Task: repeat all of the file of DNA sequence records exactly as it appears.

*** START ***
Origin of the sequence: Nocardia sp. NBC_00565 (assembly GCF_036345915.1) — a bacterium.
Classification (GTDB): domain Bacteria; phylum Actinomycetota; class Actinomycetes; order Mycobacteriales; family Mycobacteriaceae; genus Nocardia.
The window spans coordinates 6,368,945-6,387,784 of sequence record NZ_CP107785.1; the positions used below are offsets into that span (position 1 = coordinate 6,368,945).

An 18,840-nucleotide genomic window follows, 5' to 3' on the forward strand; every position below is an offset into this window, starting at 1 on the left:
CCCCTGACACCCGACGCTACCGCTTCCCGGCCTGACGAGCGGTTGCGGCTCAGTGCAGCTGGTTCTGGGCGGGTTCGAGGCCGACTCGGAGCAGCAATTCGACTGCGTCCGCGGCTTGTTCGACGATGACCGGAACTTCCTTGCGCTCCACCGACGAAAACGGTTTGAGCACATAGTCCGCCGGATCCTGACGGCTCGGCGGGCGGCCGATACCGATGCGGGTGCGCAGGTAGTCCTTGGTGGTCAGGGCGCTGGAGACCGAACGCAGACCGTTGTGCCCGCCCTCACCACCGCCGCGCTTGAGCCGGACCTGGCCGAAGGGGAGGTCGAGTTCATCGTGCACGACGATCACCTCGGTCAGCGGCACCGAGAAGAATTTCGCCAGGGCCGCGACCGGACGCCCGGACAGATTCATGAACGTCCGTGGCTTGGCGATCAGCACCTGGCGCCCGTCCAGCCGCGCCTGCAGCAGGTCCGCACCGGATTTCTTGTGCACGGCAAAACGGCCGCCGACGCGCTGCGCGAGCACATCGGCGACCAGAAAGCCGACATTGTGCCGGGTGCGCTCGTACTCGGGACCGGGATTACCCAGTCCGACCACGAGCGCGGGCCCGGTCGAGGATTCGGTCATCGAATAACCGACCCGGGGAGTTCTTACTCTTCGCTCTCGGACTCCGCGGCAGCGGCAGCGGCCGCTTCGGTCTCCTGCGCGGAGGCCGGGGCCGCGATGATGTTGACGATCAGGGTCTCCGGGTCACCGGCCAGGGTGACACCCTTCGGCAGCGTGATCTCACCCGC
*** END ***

Origin of the sequence: Nocardia sp. NBC_00565 (assembly GCF_036345915.1) — a bacterium.
Classification (GTDB): domain Bacteria; phylum Actinomycetota; class Actinomycetes; order Mycobacteriales; family Mycobacteriaceae; genus Nocardia.
The window spans coordinates 6,368,945-6,387,784 of sequence record NZ_CP107785.1; the positions used below are offsets into that span (position 1 = coordinate 6,368,945).

An 18,840-nucleotide genomic window follows, 5' to 3' on the forward strand; every position below is an offset into this window, starting at 1 on the left:
CCCCTGACACCCGACGCTACCGCTTCCCGGCCTGACGAGCGGTTGCGGCTCAGTGCAGCTGGTTCTGGGCGGGTTCGAGGCCGACTCGGAGCAGCAATTCGACTGCGTCCGCGGCTTGTTCGACGATGACCGGAACTTCCTTGCGCTCCACCGACGAAAACGGTTTGAGCACATAGTCCGCCGGATCCTGACGGCTCGGCGGGCGGCCGATACCGATGCGGGTGCGCAGGTAGTCCTTGGTGGTCAGGGCGCTGGAGACCGAACGCAGACCGTTGTGCCCGCCCTCACCACCGCCGCGCTTGAGCCGGACCTGGCCGAAGGGGAGGTCGAGTTCATCGTGCACGACGATCACCTCGGTCAGCGGCACCGAGAAGAATTTCGCCAGGGCCGCGACCGGACGCCCGGACAGATTCATGAACGTCCGTGGCTTGGCGATCAGCACCTGGCGCCCGTCCAGCCGCGCCTGCAGCAGGTCCGCACCGGATTTCTTGTGCACGGCAAAACGGCCGCCGACGCGCTGCGCGAGCACATCGGCGACCAGAAAGCCGACATTGTGCCGGGTGCGCTCGTACTCGGGACCGGGATTACCCAGTCCGACCACGAGCGCGGGCCCGGTCGAGGATTCGGTCATCGAATAACCGACCCGGGGAGTTCTTACTCTTCGCTCTCGGACTCCGCGGCAGCGGCAGCGGCCGCTTCGGTCTCCTGCGCGGAGGCCGGGGCCGCGATGATGTTGACGATCAGGGTCTCCGGGTCACCGGCCAGGGTGACACCCTTCGGCAGCGTGATCTCACCCGC